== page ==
March 20, 2015

John Robson's Moments in History: How 'Uncle Tom's Cabin' changed America forever

John RobsonResident Historian

Is the pen really mightier than the sword? Consider Uncle Tom’s Cabin, a novel published March 20th 1852 that had the largest single impact on the unhappy story of race relations in United States history.

March 20 is also the anniversary of the 1854 founding of the Republican Party, whose rise helped trigger the Civil War a Republican administration won, ending slavery though not discrimination.

But it was Harriet Beecher Stowe’s reaching the hearts and minds of Americans, especially northern women, that made the Republican party’s rise possible by arousing public opinion against legal protection of the odious “peculiar institution."

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commented 2015-04-03 00:22:26 -0400
As always, a very interesting and intelligent report from John Robson.
commented 2015-03-22 18:34:52 -0400
Actually the Civil War had more to do with unfair taxation policies than slavery per se. The people who fought the Yankees with the most passion and zeal did not own slaves. And Lincoln was only an abolitionist when it suited him.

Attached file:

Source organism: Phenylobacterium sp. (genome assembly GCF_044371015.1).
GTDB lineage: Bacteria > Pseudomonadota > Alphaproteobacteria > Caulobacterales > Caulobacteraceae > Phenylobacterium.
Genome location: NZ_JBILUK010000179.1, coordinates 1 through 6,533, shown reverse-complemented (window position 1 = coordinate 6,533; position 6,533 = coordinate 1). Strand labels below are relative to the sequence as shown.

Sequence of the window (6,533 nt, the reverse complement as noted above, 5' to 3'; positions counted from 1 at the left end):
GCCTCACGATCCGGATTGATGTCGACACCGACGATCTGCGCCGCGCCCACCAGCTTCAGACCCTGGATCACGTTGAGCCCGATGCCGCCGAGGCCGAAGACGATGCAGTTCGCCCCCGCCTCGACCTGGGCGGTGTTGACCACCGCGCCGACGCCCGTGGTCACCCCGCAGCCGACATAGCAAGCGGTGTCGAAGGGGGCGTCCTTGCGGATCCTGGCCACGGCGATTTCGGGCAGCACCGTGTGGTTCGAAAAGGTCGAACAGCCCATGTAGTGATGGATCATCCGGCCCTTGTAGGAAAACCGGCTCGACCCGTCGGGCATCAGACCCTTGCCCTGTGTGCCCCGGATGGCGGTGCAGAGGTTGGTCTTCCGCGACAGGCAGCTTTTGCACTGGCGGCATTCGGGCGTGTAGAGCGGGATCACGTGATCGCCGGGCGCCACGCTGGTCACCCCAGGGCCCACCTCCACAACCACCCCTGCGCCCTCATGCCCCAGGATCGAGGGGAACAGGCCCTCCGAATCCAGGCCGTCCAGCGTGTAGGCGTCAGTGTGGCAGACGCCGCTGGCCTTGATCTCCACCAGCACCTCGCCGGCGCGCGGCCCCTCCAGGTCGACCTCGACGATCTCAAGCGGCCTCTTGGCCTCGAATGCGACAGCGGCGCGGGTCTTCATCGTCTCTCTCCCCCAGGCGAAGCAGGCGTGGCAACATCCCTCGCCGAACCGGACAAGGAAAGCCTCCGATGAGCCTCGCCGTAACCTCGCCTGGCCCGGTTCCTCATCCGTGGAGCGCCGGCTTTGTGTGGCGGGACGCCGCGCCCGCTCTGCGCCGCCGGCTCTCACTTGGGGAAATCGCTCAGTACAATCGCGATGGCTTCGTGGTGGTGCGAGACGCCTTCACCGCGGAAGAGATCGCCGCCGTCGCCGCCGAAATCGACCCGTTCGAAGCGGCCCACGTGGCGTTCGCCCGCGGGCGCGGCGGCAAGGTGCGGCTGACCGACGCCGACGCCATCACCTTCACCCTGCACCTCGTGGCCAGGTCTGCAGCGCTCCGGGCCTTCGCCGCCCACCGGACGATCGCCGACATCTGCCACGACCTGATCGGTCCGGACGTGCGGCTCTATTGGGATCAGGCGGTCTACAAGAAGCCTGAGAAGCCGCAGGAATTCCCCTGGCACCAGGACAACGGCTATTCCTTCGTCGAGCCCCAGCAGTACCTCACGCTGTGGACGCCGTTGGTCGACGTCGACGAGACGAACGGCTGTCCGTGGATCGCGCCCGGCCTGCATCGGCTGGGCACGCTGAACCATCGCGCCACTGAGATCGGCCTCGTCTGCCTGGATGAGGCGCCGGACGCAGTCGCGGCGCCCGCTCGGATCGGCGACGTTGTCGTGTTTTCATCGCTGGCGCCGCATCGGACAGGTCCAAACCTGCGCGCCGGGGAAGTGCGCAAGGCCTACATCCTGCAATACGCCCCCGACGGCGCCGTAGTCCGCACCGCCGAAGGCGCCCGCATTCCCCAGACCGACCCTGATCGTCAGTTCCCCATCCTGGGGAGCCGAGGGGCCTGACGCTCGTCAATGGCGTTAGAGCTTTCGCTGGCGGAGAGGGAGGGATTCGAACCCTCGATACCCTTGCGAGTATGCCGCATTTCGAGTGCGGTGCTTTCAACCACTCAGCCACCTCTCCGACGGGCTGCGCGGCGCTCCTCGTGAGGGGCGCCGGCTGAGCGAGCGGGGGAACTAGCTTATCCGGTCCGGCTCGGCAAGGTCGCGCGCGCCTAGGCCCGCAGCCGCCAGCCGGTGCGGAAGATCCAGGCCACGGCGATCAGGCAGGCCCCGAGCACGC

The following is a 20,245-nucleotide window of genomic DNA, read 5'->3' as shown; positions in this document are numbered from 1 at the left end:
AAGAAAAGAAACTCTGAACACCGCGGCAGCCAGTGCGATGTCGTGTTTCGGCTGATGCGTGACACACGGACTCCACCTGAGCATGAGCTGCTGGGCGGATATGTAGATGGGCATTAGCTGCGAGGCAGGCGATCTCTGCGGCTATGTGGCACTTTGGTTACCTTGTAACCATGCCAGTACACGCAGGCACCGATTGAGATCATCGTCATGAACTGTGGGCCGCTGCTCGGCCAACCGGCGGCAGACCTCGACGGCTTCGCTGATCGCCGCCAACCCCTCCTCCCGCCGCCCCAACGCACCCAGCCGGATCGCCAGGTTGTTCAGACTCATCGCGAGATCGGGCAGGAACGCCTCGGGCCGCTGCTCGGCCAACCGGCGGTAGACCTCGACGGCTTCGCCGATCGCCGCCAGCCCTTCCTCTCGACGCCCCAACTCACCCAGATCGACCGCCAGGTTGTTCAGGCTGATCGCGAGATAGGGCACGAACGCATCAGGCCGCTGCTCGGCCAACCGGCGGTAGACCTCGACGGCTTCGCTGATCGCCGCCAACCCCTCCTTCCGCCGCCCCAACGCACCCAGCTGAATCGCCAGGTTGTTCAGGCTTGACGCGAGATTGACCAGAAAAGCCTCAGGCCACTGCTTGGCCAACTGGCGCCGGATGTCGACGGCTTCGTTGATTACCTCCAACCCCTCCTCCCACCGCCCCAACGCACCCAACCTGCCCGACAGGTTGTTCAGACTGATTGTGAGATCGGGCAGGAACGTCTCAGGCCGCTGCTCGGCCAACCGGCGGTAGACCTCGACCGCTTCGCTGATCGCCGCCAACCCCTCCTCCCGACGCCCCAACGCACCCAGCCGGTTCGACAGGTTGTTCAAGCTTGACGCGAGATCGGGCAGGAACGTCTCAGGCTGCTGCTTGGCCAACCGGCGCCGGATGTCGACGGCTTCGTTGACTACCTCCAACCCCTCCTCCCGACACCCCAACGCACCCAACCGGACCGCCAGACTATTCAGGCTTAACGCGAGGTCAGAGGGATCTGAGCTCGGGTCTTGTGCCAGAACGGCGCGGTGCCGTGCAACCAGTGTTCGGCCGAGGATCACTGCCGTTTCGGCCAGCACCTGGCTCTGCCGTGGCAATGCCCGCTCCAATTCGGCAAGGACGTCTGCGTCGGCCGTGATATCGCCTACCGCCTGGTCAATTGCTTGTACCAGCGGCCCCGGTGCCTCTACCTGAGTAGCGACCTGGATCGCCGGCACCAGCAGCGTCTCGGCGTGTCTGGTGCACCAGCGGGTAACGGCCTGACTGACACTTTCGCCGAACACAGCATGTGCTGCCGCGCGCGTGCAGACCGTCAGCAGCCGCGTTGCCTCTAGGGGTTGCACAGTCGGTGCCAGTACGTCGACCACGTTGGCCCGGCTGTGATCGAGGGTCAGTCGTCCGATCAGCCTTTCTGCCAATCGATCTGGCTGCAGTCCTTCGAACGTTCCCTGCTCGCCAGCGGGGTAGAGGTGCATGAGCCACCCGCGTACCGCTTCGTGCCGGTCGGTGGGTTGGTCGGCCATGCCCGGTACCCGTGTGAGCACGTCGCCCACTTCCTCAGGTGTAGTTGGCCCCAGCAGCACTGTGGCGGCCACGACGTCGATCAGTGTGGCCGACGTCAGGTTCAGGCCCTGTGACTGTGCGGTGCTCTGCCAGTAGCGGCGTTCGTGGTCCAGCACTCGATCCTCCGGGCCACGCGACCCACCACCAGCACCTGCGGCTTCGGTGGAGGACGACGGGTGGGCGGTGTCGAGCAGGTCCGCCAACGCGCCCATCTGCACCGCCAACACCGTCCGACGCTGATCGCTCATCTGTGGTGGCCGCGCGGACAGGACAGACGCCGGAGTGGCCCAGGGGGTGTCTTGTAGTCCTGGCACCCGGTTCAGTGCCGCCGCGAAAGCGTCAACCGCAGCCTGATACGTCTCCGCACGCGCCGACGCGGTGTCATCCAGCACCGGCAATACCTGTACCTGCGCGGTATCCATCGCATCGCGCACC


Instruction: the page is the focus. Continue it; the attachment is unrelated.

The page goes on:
But Uncle Tom’s Cabin and Mark Twain’s Huckleberry Finn did a lot to de-normalize the general acceptance of the practice.
commented 2015-03-21 17:19:30 -0400
Dane, remember that in 1850’s there were not a lot of books around and because of how they were produced, they were very expensive. Furthermore, in those days a book didn’t go home for a single reading. Because they were so valuable they were re-sold, shared and gifted far more often than they are now. People bought books, under those circumstances, because they wanted to know what they said, not just for decoration. So selling a large number of books in the 1850’s was quite an achievement and meant that their actual distribution far exceeded the number sold. And the people, ever frugal, bought them because they wanted to know what the author had to say. Probably because they already agreed with the author in a general way.
commented 2015-03-21 11:38:41 -0400
I can’t agree with John and the point he is making at all.

John supports none of his thesis with any real facts to show that Uncle Tom’s Cabin changed anyone’s mind. Just because it sold a lot of copies means nothing. I have purchased a number of books over my lifetime in which I disagree with the content, but am interested in the other point of view. Know your enemy, so to speak.

People have been writing books to persuade people for some time now, if it is real change people want, use the free market to our advantage and simply don’t purchase the products made by a company/person which has questionable labor practices.

Actions need to follow education. If we want culture to change, change it. It’s just a choice.
commented 2015-03-20 19:54:57 -0400
I’ll disagree with Mr. Robson in one minor way — whereas Uncle Tom’s Cabin made it clear slavery was a repulsive institution, it was the Dred Scot ruling, which basically legalized slavery in all states, that was the point of no return for civil war.